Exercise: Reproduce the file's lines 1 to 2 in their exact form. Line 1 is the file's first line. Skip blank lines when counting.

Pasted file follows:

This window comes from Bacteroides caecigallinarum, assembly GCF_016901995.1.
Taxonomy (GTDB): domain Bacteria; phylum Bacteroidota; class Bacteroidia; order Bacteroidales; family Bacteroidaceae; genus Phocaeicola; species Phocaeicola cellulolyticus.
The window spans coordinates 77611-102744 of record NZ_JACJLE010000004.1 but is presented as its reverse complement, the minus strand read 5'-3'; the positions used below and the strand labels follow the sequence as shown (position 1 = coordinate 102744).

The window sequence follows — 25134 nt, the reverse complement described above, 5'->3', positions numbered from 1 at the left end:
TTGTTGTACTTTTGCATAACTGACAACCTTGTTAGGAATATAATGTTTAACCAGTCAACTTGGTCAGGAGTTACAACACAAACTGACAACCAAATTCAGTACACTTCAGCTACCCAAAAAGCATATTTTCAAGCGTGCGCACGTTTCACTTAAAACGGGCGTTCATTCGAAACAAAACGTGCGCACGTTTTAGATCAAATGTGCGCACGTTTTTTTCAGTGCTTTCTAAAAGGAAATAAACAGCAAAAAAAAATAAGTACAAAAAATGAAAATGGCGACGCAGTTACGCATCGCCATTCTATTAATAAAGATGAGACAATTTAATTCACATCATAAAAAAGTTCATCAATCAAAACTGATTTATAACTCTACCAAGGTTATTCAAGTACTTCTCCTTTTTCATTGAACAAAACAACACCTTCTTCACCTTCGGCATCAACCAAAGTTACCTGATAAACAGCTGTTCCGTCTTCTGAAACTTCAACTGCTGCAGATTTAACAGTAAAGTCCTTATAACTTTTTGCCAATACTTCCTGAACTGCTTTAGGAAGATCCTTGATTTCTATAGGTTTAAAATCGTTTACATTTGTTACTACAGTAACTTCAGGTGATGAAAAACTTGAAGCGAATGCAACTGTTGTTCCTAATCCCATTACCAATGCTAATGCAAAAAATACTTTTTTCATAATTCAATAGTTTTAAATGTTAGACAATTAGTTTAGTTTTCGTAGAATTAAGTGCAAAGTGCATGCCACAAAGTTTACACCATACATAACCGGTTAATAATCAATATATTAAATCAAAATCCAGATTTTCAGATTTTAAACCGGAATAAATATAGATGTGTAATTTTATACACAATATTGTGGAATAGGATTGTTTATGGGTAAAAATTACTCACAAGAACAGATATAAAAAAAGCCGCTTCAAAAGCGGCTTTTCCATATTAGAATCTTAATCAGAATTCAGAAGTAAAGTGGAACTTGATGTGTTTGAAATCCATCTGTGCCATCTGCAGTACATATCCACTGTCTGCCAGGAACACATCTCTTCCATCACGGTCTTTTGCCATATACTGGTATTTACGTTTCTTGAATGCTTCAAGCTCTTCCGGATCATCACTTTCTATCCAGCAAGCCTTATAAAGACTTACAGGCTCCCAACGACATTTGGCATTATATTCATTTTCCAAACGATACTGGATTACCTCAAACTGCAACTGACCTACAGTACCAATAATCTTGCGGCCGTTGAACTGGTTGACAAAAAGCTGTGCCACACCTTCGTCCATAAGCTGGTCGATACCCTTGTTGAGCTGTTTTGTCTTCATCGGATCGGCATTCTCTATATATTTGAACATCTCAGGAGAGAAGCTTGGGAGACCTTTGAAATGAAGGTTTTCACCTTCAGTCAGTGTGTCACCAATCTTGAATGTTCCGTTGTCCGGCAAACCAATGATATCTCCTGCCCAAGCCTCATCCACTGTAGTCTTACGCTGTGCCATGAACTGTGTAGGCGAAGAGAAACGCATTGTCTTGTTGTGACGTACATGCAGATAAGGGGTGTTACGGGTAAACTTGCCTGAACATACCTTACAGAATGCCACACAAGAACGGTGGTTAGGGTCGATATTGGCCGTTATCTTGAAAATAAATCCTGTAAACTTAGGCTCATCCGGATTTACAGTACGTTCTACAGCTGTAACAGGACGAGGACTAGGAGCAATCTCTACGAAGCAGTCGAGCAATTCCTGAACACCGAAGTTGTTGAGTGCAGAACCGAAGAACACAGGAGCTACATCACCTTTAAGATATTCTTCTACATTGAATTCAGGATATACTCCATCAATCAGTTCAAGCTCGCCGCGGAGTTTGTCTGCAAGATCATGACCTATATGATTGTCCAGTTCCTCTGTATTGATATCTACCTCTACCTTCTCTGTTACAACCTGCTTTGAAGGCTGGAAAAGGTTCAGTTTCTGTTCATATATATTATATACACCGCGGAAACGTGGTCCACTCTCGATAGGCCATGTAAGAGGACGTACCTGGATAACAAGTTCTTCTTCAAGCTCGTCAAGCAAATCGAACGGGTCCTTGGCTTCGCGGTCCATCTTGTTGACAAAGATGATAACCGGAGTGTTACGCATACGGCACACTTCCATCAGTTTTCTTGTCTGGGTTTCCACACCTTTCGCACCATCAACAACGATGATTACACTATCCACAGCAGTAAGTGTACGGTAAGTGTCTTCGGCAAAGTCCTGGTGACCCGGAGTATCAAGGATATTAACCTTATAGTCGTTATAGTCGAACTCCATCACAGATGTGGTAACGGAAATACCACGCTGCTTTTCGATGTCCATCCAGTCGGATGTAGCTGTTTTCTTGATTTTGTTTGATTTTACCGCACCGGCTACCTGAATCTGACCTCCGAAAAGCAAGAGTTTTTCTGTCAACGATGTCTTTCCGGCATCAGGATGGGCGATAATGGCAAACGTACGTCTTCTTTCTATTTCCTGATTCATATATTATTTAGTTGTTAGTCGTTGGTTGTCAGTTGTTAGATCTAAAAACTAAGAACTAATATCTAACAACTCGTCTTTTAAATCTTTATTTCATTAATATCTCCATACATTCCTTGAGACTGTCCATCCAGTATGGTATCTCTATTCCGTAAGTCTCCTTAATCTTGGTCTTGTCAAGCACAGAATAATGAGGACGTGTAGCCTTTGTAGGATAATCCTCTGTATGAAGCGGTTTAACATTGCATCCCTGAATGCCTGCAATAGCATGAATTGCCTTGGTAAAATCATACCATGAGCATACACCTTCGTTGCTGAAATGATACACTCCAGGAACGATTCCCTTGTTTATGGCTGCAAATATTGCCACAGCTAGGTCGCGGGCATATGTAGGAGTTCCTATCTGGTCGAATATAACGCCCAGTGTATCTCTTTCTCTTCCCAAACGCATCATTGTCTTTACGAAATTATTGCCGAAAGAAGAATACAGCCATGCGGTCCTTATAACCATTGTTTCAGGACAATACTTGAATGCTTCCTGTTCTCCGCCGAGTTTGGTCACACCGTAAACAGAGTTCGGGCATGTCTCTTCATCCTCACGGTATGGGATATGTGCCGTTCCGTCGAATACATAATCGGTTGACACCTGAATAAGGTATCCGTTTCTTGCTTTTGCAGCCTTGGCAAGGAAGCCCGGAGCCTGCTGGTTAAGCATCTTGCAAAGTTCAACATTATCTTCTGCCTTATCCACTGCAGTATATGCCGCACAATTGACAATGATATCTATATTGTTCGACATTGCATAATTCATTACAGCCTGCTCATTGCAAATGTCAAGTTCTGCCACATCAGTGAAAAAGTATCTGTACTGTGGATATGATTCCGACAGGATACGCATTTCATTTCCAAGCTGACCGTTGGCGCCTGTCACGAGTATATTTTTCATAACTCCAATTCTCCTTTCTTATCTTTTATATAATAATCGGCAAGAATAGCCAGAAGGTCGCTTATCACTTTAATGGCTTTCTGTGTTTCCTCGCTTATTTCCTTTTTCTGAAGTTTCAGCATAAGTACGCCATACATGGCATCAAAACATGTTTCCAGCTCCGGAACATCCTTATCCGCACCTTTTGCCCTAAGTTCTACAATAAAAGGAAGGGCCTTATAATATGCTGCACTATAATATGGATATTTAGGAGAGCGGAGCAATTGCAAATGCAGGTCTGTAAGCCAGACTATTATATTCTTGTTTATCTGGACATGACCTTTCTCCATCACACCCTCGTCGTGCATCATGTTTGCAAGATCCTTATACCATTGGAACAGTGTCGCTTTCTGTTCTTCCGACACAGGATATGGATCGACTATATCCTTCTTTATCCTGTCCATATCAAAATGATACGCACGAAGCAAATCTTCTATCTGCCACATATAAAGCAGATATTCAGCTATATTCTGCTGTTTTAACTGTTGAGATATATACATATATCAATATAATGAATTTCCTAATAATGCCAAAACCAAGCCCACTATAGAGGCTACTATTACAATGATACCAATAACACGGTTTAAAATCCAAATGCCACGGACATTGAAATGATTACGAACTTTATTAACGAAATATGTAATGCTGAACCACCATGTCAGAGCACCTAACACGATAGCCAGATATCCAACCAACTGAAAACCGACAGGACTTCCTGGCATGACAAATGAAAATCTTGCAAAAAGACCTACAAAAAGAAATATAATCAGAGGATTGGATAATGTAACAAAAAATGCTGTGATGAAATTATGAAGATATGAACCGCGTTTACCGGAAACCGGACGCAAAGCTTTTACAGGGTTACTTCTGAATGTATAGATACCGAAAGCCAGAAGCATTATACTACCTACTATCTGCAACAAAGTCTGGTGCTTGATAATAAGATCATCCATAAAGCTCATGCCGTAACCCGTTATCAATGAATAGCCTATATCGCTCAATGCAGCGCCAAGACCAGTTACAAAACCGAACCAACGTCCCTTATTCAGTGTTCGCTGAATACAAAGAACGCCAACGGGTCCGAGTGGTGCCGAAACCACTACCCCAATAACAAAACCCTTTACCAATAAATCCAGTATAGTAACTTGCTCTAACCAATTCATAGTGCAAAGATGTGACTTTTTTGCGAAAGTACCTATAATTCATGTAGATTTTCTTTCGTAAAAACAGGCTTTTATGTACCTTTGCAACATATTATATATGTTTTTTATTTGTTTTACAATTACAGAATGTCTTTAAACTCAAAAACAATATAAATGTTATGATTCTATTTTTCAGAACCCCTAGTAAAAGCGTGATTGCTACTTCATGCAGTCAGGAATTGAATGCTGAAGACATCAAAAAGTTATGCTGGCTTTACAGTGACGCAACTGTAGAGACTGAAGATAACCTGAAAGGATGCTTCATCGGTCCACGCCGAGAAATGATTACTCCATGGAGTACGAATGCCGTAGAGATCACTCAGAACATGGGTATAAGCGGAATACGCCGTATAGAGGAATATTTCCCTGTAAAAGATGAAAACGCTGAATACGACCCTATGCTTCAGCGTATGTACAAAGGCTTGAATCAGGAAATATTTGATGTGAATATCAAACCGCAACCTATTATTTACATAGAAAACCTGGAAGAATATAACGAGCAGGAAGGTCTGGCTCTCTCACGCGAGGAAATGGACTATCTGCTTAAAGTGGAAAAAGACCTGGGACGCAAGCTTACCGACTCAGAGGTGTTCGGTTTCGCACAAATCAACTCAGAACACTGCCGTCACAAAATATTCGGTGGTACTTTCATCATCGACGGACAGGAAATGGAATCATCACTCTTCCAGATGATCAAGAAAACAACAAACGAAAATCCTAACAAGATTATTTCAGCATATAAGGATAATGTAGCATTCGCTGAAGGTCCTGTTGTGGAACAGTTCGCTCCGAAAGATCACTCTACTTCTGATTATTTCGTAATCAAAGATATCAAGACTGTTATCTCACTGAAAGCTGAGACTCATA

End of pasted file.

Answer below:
This window comes from Bacteroides caecigallinarum, assembly GCF_016901995.1.
Taxonomy (GTDB): domain Bacteria; phylum Bacteroidota; class Bacteroidia; order Bacteroidales; family Bacteroidaceae; genus Phocaeicola; species Phocaeicola cellulolyticus.